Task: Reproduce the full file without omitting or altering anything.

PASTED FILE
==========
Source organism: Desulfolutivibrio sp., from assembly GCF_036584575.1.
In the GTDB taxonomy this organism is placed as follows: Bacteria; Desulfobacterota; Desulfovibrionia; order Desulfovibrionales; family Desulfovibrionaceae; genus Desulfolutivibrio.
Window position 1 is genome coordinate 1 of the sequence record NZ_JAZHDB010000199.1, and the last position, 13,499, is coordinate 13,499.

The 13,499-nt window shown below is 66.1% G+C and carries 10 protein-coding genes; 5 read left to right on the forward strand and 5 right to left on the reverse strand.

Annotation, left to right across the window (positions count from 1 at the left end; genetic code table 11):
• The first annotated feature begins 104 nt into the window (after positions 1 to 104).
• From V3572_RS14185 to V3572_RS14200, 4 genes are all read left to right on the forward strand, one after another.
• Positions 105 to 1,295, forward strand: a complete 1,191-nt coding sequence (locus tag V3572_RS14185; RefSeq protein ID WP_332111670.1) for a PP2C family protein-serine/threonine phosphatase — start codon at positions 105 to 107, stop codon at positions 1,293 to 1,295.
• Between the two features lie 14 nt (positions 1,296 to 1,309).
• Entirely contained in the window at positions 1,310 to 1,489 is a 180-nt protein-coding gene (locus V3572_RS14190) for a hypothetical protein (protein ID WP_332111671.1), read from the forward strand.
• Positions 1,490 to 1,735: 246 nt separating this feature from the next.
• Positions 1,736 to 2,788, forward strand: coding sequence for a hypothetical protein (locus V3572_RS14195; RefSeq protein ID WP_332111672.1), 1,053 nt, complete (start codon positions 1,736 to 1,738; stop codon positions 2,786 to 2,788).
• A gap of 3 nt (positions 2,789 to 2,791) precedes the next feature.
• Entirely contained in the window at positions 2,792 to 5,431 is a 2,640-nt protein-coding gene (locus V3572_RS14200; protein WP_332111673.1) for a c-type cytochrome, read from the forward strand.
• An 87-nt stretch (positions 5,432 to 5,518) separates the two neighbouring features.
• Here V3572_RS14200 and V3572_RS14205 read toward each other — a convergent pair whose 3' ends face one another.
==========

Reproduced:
Source organism: Desulfolutivibrio sp., from assembly GCF_036584575.1.
In the GTDB taxonomy this organism is placed as follows: Bacteria; Desulfobacterota; Desulfovibrionia; order Desulfovibrionales; family Desulfovibrionaceae; genus Desulfolutivibrio.
Window position 1 is genome coordinate 1 of the sequence record NZ_JAZHDB010000199.1, and the last position, 13,499, is coordinate 13,499.

The 13,499-nt window shown below is 66.1% G+C and carries 10 protein-coding genes; 5 read left to right on the forward strand and 5 right to left on the reverse strand.

Annotation, left to right across the window (positions count from 1 at the left end; genetic code table 11):
• The first annotated feature begins 104 nt into the window (after positions 1 to 104).
• From V3572_RS14185 to V3572_RS14200, 4 genes are all read left to right on the forward strand, one after another.
• Positions 105 to 1,295, forward strand: a complete 1,191-nt coding sequence (locus tag V3572_RS14185; RefSeq protein ID WP_332111670.1) for a PP2C family protein-serine/threonine phosphatase — start codon at positions 105 to 107, stop codon at positions 1,293 to 1,295.
• Between the two features lie 14 nt (positions 1,296 to 1,309).
• Entirely contained in the window at positions 1,310 to 1,489 is a 180-nt protein-coding gene (locus V3572_RS14190) for a hypothetical protein (protein ID WP_332111671.1), read from the forward strand.
• Positions 1,490 to 1,735: 246 nt separating this feature from the next.
• Positions 1,736 to 2,788, forward strand: coding sequence for a hypothetical protein (locus V3572_RS14195; RefSeq protein ID WP_332111672.1), 1,053 nt, complete (start codon positions 1,736 to 1,738; stop codon positions 2,786 to 2,788).
• A gap of 3 nt (positions 2,789 to 2,791) precedes the next feature.
• Entirely contained in the window at positions 2,792 to 5,431 is a 2,640-nt protein-coding gene (locus V3572_RS14200; protein WP_332111673.1) for a c-type cytochrome, read from the forward strand.
• An 87-nt stretch (positions 5,432 to 5,518) separates the two neighbouring features.
• Here V3572_RS14200 and V3572_RS14205 read toward each other — a convergent pair whose 3' ends face one another.